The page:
Brexit and the Labour Market

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Following the UK’s departure from the European Union controls will be imposed on the movement of workers from the EU to the UK. In the Queen’s Speech the Government pledged to introduce an Immigration Bill to bring EU nationals within current UK immigration law whilst “still allowing the UK to attract the brightest and the best”. The estimated average of annual net migration from 2010 to 2016 was 250,000. In the year to December 2016, net migration from the EU was estimated to be 133,000. The available data on migration are extremely poor. They fail to provide an accurate number of migrants entering or leaving the country or the number of migrants in work. The data, based upon flawed sample surveys, are wholly inadequate for policy making and measuring the success or otherwise of the policies adopted. The margin of error for the latest net migration statistics was 41,000. The Government must prioritise plans to improve the long-standing flaws in the data if it is to take effective control of migration. The Minister for Immigration told us that the Government is committed to a long-term objective to reduce net migration to the tens of thousands. Using a strict annual numerical target to achieve this objective runs the risk of causing disruption to businesses and the economy. The long-term objective of reducing net migration to a sustainable level is likely to be best achieved by a flexible approach which can adapt to the needs of businesses and the labour market, in particular during any implementation period. Businesses will have to accept that immigration from the EU is going to reduce and adapt accordingly. Many firms that have, quite rationally, adjusted their business models to take advantage of plentiful low-cost labour will need to raise wages to attract domestic workers or increase capital investment in automative processes. Both may lead to higher prices for consumers. The Government can help by ensuring that the domestic workforce is trained to offer the skills that businesses need. Our warning in 2008 that the employment of migrant workers could lead to businesses neglecting skills and training for domestic workers has proved prescient.4 The Industrial Strategy needs to develop and fund an effective system of technical and vocational skills training to meet the needs of the economy and the public sector; and to incentivise research and investment in automation.
Keywords: 
Labour Market, Brexit, Single Market, European Added Value
Country of publication: 
United Kingdom
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Publication date:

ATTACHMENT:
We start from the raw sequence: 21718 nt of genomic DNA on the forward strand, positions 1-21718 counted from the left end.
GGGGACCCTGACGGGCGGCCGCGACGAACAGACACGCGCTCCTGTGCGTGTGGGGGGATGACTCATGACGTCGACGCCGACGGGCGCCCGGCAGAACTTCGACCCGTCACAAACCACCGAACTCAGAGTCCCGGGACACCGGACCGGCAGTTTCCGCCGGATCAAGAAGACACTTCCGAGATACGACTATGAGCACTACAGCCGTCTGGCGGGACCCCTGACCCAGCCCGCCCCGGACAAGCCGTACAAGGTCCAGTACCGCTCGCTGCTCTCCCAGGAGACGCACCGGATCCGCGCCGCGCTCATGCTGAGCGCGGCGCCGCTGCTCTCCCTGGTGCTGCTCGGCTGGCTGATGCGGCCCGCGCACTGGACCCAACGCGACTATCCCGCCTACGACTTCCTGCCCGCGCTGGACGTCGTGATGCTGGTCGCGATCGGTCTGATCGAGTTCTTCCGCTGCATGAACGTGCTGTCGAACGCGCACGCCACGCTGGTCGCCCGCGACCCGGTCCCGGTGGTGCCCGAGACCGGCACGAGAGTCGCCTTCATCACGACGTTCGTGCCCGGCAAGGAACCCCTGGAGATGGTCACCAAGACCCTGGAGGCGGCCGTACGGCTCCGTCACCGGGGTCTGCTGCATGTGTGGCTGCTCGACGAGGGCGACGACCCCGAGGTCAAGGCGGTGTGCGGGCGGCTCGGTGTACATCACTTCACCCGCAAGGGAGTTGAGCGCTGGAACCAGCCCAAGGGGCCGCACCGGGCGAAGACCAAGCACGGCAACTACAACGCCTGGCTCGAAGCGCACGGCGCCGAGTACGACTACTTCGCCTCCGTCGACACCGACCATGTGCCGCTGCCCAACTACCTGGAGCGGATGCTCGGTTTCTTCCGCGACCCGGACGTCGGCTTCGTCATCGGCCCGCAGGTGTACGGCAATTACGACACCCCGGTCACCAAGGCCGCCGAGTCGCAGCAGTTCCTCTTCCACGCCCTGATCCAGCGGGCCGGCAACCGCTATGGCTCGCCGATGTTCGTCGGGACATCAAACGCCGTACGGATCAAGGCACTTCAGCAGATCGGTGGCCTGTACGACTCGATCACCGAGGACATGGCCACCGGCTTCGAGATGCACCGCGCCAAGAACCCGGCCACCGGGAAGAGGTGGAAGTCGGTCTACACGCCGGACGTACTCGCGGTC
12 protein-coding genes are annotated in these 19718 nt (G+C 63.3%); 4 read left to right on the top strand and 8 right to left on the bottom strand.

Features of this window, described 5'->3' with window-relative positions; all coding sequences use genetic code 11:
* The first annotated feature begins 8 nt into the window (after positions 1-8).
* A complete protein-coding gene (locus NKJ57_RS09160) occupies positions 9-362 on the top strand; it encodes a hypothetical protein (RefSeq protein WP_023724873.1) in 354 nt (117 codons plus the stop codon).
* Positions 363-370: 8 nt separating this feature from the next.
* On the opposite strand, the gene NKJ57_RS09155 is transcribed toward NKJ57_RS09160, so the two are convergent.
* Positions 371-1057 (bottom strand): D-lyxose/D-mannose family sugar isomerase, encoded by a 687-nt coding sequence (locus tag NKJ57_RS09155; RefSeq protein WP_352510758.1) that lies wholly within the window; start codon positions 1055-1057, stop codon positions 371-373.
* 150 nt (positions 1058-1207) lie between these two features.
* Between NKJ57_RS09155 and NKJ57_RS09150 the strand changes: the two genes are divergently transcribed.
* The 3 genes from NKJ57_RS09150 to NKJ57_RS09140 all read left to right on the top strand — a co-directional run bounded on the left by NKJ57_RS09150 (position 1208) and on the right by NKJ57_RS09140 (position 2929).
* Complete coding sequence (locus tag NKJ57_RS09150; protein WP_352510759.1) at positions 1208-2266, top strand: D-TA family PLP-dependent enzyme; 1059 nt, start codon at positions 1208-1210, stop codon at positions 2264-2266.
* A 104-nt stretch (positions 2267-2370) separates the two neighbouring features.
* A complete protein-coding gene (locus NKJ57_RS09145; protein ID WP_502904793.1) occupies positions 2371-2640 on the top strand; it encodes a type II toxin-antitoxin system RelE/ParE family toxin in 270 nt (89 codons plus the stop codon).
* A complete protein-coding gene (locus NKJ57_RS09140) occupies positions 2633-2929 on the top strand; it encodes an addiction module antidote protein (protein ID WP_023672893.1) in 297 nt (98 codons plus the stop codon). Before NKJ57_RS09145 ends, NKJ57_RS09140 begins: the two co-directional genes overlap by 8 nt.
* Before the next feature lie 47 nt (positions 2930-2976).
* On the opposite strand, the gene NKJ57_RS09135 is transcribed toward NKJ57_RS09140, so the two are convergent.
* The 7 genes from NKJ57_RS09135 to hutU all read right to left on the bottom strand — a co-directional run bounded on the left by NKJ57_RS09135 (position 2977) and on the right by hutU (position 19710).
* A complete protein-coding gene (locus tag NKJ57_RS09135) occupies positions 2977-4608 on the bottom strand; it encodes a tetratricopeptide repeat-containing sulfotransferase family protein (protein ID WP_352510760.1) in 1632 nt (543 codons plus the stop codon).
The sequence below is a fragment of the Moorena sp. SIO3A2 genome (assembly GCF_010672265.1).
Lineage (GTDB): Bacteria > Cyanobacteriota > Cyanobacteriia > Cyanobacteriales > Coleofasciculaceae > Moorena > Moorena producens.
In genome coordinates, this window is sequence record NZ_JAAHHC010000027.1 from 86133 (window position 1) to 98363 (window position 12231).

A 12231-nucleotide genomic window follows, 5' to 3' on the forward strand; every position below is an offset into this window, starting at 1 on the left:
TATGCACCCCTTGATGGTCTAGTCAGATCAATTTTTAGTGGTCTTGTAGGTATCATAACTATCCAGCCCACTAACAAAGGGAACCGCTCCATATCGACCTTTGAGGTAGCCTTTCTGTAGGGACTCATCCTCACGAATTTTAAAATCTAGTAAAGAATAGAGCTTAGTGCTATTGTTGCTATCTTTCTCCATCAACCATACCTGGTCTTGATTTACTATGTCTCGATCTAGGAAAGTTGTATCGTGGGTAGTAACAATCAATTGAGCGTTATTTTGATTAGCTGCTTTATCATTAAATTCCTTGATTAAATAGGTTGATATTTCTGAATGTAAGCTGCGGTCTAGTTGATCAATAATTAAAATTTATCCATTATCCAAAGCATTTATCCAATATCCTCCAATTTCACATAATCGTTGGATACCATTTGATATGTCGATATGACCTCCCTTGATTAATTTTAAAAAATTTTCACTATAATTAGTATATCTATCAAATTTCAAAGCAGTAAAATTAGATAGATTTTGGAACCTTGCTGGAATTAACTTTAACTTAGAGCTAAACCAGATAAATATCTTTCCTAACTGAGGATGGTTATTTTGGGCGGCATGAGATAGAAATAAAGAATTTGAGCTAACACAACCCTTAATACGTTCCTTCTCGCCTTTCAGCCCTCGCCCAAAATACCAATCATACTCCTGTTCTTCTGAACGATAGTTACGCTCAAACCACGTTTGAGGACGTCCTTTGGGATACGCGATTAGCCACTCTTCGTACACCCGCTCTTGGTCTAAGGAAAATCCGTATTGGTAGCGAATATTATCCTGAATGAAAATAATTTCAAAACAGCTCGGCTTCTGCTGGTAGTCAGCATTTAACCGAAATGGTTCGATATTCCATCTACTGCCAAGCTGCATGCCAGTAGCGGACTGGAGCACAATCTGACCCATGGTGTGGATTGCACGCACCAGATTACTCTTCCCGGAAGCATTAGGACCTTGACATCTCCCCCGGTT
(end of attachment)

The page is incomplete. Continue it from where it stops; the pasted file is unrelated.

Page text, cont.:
Tuesday, July 25, 2017
Number of pages: 
58
Title Original Language: 
Brexit and the Labour Market
Abstract Original Language: 
Following the UK’s departure from the European Union controls will be imposed on the movement of workers from the EU to the UK. In the Queen’s Speech the Government pledged to introduce an Immigration Bill to bring EU nationals within current UK immigration law whilst “still allowing the UK to attract the brightest and the best”. The estimated average of annual net migration from 2010 to 2016 was 250,000. In the year to December 2016, net migration from the EU was estimated to be 133,000. The available data on migration are extremely poor. They fail to provide an accurate number of migrants entering or leaving the country or the number of migrants in work. The data, based upon flawed sample surveys, are wholly inadequate for policy making and measuring the success or otherwise of the policies adopted. The margin of error for the latest net migration statistics was 41,000. The Government must prioritise plans to improve the long-standing flaws in the data if it is to take effective control of migration. The Minister for Immigration told us that the Government is committed to a long-term objective to reduce net migration to the tens of thousands. Using a strict annual numerical target to achieve this objective runs the risk of causing disruption to businesses and the economy. The long-term objective of reducing net migration to a sustainable level is likely to be best achieved by a flexible approach which can adapt to the needs of businesses and the labour market, in particular during any implementation period. Businesses will have to accept that immigration from the EU is going to reduce and adapt accordingly. Many firms that have, quite rationally, adjusted their business models to take advantage of plentiful low-cost labour will need to raise wages to attract domestic workers or increase capital investment in automative processes. Both may lead to higher prices for consumers. The Government can help by ensuring that the domestic workforce is trained to offer the skills that businesses need. Our warning in 2008 that the employment of migrant workers could lead to businesses neglecting skills and training for domestic workers has proved prescient.4 The Industrial Strategy needs to develop and fund an effective system of technical and vocational skills training to meet the needs of the economy and the public sector; and to incentivise research and investment in automation.
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